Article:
And walking home on the railroad tracks
Or swinging on the playground swing
Love stimulated my illusions
More than anything
And when I went skating after Golden Reggie
You know it was white lace I was chasing
Chasing dreams
Mama’s nylons underneath my cowgirl jeans

While today many women still deal with the conflict between the expectation of marriage and the freedom of personal achievement, that conflict was relatively rare in the 1970’s: a woman of that era usually did not feel “complete” until they took the trip to the altar. Those women often felt trapped by the heavy cultural expectations; in one verse, Joni opens with the story of “A woman I knew just drowned herself/The well was deep and muddy/She was just shaking off futility/Or punishing somebody.” Even with the possibility of liberation in the air, the white dress remained a powerful symbol of the ideal of love, and Joni, while aware that the ideal is an illusion, cannot break her attraction to the ideal. She relates conversations she’s had with other women, and women being women, they’re always ready with advice to the confused and lovelorn. Joni’s response is focused more on her immediate needs:

Dora says “Have children”
Mama and Betsy say “Find yourself a charity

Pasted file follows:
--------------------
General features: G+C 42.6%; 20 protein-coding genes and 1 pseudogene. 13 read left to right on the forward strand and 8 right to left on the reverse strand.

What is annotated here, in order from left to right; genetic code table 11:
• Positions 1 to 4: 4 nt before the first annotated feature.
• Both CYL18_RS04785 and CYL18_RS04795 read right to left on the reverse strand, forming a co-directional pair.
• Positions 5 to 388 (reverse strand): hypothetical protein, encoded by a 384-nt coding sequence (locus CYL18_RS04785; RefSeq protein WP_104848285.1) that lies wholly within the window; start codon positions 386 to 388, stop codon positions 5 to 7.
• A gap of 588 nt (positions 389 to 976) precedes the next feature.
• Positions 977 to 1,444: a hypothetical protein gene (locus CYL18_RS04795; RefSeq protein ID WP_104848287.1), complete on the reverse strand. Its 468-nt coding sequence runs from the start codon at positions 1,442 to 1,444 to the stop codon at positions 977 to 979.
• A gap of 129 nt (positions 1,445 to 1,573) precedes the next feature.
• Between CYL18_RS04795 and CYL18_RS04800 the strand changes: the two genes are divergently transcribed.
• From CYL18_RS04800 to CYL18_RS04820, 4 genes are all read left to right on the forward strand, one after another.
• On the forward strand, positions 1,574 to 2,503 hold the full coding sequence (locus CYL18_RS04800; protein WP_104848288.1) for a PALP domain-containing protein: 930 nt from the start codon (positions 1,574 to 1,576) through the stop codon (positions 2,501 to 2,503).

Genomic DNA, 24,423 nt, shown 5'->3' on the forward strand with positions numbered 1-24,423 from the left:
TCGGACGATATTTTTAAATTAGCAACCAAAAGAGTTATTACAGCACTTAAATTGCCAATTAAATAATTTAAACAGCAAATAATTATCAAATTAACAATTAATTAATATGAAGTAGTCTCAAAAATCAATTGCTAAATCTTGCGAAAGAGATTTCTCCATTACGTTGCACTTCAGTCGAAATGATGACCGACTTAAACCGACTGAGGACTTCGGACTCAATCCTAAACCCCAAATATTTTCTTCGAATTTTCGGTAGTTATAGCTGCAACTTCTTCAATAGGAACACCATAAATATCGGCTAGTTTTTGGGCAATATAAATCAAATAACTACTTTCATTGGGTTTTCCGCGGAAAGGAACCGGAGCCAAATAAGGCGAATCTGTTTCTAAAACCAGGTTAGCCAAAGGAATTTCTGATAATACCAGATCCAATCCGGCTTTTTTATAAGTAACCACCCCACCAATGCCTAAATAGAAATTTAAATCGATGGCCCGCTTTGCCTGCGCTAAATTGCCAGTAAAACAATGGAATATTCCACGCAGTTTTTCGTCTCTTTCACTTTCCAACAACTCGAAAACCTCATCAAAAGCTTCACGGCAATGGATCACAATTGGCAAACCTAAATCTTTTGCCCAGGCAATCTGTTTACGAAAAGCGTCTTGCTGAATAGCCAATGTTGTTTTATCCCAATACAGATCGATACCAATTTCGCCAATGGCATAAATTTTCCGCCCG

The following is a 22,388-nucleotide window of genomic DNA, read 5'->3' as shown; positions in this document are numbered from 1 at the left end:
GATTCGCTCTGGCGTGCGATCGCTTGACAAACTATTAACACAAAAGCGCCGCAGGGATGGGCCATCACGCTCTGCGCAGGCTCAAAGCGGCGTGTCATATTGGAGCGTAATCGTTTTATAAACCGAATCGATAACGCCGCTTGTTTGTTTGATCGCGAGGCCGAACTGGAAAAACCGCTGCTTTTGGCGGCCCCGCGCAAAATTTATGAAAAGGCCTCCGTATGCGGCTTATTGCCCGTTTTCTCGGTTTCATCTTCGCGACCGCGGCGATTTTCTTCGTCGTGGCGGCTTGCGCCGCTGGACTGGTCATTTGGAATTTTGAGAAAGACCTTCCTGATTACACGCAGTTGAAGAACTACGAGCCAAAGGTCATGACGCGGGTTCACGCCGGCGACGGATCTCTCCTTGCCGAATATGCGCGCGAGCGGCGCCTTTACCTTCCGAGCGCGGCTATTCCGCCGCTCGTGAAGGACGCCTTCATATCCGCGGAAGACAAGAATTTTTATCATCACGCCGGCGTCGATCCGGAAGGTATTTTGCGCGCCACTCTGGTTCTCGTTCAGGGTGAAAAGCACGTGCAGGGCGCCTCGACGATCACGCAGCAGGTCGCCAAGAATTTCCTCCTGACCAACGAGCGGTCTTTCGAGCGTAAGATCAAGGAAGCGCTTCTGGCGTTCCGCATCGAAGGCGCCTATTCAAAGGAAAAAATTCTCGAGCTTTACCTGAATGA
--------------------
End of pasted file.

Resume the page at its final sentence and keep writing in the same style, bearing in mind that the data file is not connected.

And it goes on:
Help the needy and the crippled or put some time into Ecology”
Well there’s a wide wide world of noble causes
And lovely landscapes to discover
But all I really want to do right now
Is find another lover

Sharon has taken the family path; Joni isn’t ready for the “green pastures” quite yet. There is no judgment or condemnation of Sharon, but the sweet acceptance of differences between two old friends. The longest song on Hejira, clocking in at over eight minutes, the combination of a compelling tale and an irresistible vamp guarantee that you’ll never lose interest. The bass on this song is absolutely stunning, and no, it’s not the “legendary” Jaco Pistorius (not another fucking legend!), but Max Bennett, a long-time jazz bassist and session musician who appeared on just about everyone’s records, from The Monkees to Frank Zappa.

“Black Crow” begins with a riff that is too similar to “Whole Lotta Love” for my tastes, and Joni’s vocal begins with a high note similar to how Robert Plant opened that song. Hmm. The dissonant music effectively reflects the inner anxiety of the traveler when approaching burnout, but what’s interesting here are the lyrics and Joni’s admission that she has made some choices regarding her career that she wishes she could have back . . . or not . . . her ambivalence is nothing if not consistent:

In search of love and music
My whole life has been
And diving diving diving diving
Diving down to pick up on every shiny thing
Just like that black crow flying
In a blue sky

Joni said about Hejira, “there is this restless feeling throughout it,” and “Black Crow” is the strongest expression of that restlessness.